At the end of it all, lets remember, the consumer is not a moron. She is your mistress, if not your wife!

The author is a brand-strategy specialist  & CEO, Harish Bijoor Consults Inc.
Twitter @harishbijoor

Thursday, January 03, 2013

What's ahead for Brand India in 2013?

Get Inclusive, Or Get Excluded

By Harish Bijoor

The Mayan era is done with. And looks like all of us have survived it. And how.

As the year 2013 dawns, what’s ahead for us in Brand India?

Plenty ahead, provided the mindset is to reap the plenty. Read a lot in those words, as this ‘peek-ahead’ piece of mine is all about reaping the opportunity that lies in the largest of the masses rather than the old approach that has held us in good stead over the last several marketing decades of “reaping the niches”.
The year and indeed the decade ahead of us in marketing terms is all about looking at market opportunity with a different set of spectacles altogether. If I were to summarize it all for the Twitter-Gen of today, I would put it simply in 31   characters: Get inclusive, or get excluded.

The idea is a simple one. An old one as well. One berated by many a thinker over the decades, but seldom listened to by a nation that was plucking the low hanging fruit of market opportunity that lay with those with early-money in their hands.

Now however, since that opportunity seems to be drying up, time to think different and look at the masses with a keener glad-eye than before.

The world is today all of 7 Billion people. 1.2 Billion of them reside in India. Maybe a lot more than that as well, as I firmly believe our population fact is an understatement rather than a statement.  Of the 7 Billion in the world, as much as 5 Billion are people a typical marketer would put outside of the active branded consumption mindset. This mass is really, really large. This mass is one that is growing not only in terms of size, but aspiration as well. The opportunity ahead is therefore in this big mass.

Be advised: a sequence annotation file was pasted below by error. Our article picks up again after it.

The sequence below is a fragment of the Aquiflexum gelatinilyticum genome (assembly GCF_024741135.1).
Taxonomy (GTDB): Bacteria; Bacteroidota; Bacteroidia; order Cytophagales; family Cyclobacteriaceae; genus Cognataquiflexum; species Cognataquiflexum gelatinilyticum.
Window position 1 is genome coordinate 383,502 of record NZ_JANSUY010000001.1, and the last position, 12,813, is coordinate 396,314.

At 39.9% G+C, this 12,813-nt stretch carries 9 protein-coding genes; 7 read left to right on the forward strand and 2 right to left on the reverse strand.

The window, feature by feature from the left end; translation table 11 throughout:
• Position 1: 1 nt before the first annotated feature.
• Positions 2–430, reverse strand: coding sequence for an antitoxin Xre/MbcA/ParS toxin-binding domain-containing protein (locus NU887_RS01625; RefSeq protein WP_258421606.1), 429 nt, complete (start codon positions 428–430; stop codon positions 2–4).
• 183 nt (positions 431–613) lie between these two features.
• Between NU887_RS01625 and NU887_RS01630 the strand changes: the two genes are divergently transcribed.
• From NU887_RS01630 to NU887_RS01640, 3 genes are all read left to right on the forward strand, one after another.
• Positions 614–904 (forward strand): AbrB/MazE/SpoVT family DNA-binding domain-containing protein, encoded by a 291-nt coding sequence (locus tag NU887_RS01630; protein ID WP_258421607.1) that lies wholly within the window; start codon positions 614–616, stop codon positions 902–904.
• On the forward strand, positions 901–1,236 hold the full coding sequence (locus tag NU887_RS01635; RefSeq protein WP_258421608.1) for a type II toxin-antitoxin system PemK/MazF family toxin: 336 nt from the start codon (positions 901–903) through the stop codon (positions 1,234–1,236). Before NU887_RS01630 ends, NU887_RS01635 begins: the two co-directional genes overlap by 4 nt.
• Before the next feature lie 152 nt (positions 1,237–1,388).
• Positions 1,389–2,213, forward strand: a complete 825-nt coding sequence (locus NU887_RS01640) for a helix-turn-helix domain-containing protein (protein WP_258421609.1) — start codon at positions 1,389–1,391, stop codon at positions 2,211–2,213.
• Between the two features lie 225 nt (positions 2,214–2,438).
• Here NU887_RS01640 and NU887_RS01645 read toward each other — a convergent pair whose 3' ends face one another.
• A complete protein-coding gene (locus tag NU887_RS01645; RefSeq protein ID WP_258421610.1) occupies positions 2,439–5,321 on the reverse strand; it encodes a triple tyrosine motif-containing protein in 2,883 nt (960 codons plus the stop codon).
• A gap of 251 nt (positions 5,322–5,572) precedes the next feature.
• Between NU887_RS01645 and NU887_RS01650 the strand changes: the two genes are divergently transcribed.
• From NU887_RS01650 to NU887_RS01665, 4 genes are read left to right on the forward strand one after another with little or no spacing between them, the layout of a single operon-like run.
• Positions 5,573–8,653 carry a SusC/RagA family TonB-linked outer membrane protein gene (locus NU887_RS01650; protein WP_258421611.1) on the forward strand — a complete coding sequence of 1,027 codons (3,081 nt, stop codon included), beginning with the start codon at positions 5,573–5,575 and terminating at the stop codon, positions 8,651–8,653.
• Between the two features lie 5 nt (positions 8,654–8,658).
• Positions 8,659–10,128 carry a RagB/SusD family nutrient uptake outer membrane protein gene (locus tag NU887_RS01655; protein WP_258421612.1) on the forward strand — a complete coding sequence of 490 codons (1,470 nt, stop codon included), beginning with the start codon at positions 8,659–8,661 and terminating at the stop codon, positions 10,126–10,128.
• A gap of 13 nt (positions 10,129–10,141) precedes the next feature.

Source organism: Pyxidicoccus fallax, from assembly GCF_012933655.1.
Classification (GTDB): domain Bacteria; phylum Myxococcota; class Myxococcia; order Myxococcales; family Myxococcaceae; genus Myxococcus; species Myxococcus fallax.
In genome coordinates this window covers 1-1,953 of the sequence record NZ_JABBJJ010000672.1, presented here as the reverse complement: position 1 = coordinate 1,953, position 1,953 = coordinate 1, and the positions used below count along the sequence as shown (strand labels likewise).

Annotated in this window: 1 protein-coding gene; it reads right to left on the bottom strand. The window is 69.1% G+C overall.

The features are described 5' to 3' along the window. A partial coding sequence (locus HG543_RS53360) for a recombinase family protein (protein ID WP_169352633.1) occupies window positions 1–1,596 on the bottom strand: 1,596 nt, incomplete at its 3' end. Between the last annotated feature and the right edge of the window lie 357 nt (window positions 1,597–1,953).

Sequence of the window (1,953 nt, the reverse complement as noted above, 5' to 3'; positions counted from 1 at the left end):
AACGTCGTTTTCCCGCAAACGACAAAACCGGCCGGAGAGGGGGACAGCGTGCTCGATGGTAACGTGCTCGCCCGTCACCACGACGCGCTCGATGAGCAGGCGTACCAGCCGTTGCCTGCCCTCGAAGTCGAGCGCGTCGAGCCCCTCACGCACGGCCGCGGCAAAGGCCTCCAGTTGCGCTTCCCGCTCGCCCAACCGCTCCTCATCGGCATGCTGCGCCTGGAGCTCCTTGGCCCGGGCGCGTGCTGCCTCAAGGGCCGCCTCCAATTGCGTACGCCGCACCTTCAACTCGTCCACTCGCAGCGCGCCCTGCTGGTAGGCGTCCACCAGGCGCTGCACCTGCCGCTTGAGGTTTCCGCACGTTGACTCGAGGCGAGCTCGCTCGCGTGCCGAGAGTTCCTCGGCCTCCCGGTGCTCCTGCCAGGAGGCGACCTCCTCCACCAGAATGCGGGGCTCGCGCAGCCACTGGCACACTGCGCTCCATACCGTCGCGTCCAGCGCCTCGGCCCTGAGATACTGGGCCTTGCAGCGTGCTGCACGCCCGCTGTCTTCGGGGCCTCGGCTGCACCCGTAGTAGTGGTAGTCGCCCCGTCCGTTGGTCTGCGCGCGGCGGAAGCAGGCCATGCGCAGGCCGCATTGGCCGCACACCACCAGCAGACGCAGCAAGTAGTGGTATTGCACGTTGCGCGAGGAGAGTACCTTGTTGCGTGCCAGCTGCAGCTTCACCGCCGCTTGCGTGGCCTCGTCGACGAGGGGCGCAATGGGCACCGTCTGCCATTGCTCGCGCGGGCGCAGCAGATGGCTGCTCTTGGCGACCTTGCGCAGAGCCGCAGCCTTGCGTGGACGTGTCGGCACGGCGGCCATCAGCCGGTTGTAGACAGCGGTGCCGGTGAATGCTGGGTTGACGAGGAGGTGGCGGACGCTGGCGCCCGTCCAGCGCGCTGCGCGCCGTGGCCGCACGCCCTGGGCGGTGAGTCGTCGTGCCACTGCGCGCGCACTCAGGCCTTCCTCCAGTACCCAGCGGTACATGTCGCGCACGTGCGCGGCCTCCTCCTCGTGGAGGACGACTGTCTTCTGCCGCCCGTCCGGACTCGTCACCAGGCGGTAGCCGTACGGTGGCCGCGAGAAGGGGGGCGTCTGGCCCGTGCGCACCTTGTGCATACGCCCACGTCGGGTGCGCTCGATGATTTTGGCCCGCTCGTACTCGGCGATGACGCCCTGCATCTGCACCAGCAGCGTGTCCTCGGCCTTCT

If you look at India in particular, this mass could be as large as all of 840 Million people. 840 million people waiting on the precipice of a brand buy. 840 Million people who have a rather skin deep penetration of brands today. And most of these brands that have penetrated their lifestyles may be in the realm of telecom, telecom services, and basic FMCG products. Imagine the opportunity ahead as this mass booms in terms of aspiration to buy and aspiration to consume. Imagine the opportunity ahead as this mass moves from products to services. From the basic to the value-added segment as well. The opportunity ahead is large. Very large.

Look at India today. In many ways modern India has been built by brands that started their early work in the first few years of the last decade. Look at telecom. Telecom brands have helped place 942 million handsets in the hands of as many as 670 Million people in India. The halfway mark has been breached. Look at the telecom service providers who power these handsets with basic and value added services. Look at every FMCG player in the market who has quietly built a super-structure of active consumption of brands. India is a nation of 1.2 Billion bellies and bladders. As many bellies, that much the opportunity for food. As many bladders, that much the opportunity for every kind of beverage.  And guess what, the Indian at large has not only belly and bladder. Add to it thirty-one other body parts that crave for branded solutions. The hair for hair oil and hair dye alike, the skin for moisturizer and vitamin creams alike, and lots lots more.